Frequent readers know that in addition of any "data" and "numbers" out of Larry Yun's National Association of Realtors, which we openly boycott as these are consistently manipulated (recall the massive historical December 2011 revision), slanted and conflicted, the second dataset which we have mocked with a passion is anything coming out of the ADP, which every month releases its "Private Jobs" number a day before the official BLS Non-farm Payroll data. Today, our mockeries have been proven 100% spot on. The reason? A week ago, ADP announced that going forward it would coordinate with Moody's (yes, that Moody's), and especially its chief economist, SecTres hopeful (InTrade odds of actually attain that post: 0.00) Mark Zandi, to fudge adjust its data going forward. The data revision was supposed to be publicly disclosed tomorrow when the official October ADP number was released. Well, just like today's Chicago PMI, and so many other data points recently, this too was released early. What the early release allowed us to promptly calculate is that using the historically revised numbers, and comparing those based on the original methodology, in 2012 alone, the US would have lost a whopping... 365,000 private jobs! Putting thus number in context, according to the revised methodology, the US has generated only 1.172MM jobs in 2012 through September, or in other words, a statistical "fix" magically eliminated over 30% of what the market had previously expected were job gains, a number which the incumbent president has certain taken advantage of on more than one occasions while campaigning.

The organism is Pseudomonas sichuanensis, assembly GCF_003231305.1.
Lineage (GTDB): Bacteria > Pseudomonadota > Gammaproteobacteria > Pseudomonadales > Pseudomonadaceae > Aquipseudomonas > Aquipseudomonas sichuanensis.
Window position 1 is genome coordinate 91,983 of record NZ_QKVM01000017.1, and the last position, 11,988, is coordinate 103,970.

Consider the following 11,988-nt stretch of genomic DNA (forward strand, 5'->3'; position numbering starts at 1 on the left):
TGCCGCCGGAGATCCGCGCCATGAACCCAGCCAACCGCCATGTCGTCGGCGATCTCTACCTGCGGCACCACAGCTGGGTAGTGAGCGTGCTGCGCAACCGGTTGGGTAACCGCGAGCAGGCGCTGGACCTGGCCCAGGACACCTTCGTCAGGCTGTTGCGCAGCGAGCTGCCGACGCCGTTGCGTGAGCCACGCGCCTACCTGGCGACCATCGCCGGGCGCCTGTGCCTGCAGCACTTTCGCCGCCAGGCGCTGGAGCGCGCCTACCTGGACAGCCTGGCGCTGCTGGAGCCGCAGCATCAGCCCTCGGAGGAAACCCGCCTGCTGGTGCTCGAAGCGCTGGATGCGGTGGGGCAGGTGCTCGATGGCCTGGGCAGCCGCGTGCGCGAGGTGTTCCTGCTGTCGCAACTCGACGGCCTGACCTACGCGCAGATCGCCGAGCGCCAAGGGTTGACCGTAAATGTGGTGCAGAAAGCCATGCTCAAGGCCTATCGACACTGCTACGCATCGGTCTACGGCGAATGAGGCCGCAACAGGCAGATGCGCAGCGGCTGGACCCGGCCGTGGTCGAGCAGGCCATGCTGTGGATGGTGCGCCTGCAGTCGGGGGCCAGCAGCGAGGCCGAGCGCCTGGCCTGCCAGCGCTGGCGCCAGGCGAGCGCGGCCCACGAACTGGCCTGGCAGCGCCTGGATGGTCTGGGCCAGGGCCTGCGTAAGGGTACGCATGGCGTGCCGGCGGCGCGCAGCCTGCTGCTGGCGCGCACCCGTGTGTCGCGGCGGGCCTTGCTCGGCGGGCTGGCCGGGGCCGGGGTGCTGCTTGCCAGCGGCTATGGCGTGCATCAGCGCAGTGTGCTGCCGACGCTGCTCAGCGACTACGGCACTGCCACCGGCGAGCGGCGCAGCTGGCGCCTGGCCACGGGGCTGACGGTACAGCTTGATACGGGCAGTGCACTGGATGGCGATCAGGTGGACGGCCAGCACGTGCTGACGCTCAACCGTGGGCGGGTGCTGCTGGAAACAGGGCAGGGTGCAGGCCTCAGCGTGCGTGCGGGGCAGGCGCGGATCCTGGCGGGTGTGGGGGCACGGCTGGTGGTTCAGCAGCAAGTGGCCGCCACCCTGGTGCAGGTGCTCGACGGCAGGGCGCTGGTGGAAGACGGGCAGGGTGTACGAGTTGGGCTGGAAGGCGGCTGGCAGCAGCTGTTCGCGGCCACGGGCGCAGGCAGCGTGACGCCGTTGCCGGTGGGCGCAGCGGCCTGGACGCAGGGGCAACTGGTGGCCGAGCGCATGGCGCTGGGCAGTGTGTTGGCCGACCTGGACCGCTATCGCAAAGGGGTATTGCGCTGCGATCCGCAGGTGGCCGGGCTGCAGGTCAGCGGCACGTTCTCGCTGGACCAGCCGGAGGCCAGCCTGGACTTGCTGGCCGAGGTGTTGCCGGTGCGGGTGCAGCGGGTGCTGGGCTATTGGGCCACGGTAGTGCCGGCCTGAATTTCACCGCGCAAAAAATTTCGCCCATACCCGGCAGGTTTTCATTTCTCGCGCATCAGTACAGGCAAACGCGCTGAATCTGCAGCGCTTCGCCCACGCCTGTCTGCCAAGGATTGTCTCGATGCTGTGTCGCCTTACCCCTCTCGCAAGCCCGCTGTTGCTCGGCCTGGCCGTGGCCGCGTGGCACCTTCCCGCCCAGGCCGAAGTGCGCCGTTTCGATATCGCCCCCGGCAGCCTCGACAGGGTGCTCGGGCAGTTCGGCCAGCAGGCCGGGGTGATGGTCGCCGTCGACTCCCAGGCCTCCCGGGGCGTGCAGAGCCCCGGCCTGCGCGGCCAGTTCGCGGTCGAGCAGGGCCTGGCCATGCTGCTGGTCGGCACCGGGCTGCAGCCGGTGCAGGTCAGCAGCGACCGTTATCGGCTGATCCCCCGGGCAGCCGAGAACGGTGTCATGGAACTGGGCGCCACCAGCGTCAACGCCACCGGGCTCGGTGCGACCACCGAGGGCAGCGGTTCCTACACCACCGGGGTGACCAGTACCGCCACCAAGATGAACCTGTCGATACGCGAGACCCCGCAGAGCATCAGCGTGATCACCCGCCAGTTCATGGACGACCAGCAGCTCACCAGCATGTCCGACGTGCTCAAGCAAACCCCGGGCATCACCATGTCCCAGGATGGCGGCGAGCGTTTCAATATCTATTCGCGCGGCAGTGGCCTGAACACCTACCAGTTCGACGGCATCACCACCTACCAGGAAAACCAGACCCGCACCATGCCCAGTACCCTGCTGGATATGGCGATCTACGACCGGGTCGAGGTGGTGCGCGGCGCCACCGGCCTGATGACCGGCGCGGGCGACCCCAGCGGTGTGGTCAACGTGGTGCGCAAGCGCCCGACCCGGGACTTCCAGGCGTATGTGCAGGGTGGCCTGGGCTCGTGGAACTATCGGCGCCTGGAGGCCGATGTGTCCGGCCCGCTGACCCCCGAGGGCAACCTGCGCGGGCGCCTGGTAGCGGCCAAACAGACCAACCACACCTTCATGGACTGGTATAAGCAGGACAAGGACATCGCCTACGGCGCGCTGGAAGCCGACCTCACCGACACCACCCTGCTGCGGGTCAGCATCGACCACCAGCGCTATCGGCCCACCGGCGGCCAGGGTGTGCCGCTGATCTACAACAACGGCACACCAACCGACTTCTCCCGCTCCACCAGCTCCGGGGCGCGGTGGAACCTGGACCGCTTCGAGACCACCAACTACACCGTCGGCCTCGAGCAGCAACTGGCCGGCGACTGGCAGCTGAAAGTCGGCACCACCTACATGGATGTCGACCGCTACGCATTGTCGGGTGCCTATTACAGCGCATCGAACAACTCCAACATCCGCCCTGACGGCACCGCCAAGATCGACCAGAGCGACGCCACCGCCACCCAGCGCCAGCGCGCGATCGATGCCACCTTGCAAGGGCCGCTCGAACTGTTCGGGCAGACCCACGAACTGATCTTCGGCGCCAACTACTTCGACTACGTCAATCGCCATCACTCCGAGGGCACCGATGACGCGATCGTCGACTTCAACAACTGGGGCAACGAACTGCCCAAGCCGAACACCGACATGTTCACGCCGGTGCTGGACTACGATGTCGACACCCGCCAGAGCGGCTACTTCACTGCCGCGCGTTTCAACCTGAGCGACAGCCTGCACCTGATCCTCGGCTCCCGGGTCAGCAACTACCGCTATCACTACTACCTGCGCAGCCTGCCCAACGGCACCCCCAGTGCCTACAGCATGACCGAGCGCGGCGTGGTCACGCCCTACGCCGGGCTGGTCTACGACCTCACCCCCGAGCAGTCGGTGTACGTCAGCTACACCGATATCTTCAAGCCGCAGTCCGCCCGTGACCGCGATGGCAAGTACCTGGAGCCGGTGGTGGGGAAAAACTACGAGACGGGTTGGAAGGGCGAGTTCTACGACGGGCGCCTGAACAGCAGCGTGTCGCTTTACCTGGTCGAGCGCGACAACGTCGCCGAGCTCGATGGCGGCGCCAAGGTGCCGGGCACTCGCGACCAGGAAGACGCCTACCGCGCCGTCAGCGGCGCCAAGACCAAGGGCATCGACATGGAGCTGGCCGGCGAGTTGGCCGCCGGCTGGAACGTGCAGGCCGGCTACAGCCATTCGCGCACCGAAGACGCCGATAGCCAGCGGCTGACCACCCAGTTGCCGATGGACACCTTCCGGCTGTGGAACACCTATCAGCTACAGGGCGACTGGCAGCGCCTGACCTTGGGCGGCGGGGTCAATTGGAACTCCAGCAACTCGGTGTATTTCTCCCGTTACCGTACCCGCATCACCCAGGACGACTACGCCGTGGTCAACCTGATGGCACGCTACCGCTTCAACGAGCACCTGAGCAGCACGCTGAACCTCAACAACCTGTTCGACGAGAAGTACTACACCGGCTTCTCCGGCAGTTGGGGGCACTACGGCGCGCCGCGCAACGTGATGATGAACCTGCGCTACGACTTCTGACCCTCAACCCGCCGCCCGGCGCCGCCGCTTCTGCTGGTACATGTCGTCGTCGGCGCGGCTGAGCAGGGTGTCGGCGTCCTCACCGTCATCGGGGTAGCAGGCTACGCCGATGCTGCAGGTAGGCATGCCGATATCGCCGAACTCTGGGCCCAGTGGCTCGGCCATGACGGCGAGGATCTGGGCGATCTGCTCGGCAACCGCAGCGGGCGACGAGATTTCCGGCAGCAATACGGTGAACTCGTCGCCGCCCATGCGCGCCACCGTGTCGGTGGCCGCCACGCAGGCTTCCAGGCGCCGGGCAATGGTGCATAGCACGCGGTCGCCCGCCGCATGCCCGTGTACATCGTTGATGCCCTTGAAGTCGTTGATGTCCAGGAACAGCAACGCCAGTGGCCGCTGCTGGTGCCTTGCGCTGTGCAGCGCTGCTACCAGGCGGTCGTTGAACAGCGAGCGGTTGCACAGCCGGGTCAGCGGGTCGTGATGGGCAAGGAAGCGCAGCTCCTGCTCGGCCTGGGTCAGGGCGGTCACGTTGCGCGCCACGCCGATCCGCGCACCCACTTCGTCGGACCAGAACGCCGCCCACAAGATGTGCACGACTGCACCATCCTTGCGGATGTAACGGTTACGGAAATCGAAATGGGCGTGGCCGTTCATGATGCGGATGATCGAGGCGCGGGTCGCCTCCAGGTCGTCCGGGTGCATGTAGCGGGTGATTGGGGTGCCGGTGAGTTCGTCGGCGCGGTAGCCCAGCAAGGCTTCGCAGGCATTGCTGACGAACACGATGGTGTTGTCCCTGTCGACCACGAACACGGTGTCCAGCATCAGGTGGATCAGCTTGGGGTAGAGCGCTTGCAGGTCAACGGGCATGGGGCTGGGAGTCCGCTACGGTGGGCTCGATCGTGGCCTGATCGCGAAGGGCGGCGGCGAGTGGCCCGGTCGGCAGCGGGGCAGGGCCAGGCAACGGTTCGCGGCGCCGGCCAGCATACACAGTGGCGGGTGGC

It didn't take long for mainstream economists to provide us with some inane commentary regarding the latest natural catastrophe. Allegedly, the massive destruction of wealth hurricane 'Sandy' will leave behind has a 'silver lining'. We believe the main reason behind this stance is the unquestioned acceptance of one of Keynes' great fallacies: namely the idea that all economic activity – even unproductive activity – is somehow 'good'. Naturally, if it were really true that we could create economic progress by breaking windows or digging ditches (we will admit that pyramids at least render what one might term 'monument services', even if the expense seems hardly justified by this), then the government should pay half the population for digging ditches and hire the other half to wreak wanton destruction. The loss of wealth the hurricane has inflicted is very real; the wealth destroyed by it is most definitely gone.
Four years of glorious central-planning "extend and pretend" have enriched the political and financial Aristocracies, and imbued them with a bubble-era hubris that they have indeed gotten away with murder: the $6 trillion the Federal government borrowed over the past four years, the Fed's $2 trillion in fresh cash, the Fed's $16 trillion bailout of the banking sector and various perception management manipulations have righted the storm-tossed ship. All those with power in 2008 remain in power and all those with outsized wealth in 2008 still hold their outsized wealth. Except the financial tides and winds have shifted, and the linearity of central planning is about to be disrupted by nonlinear, positive-feedback storms.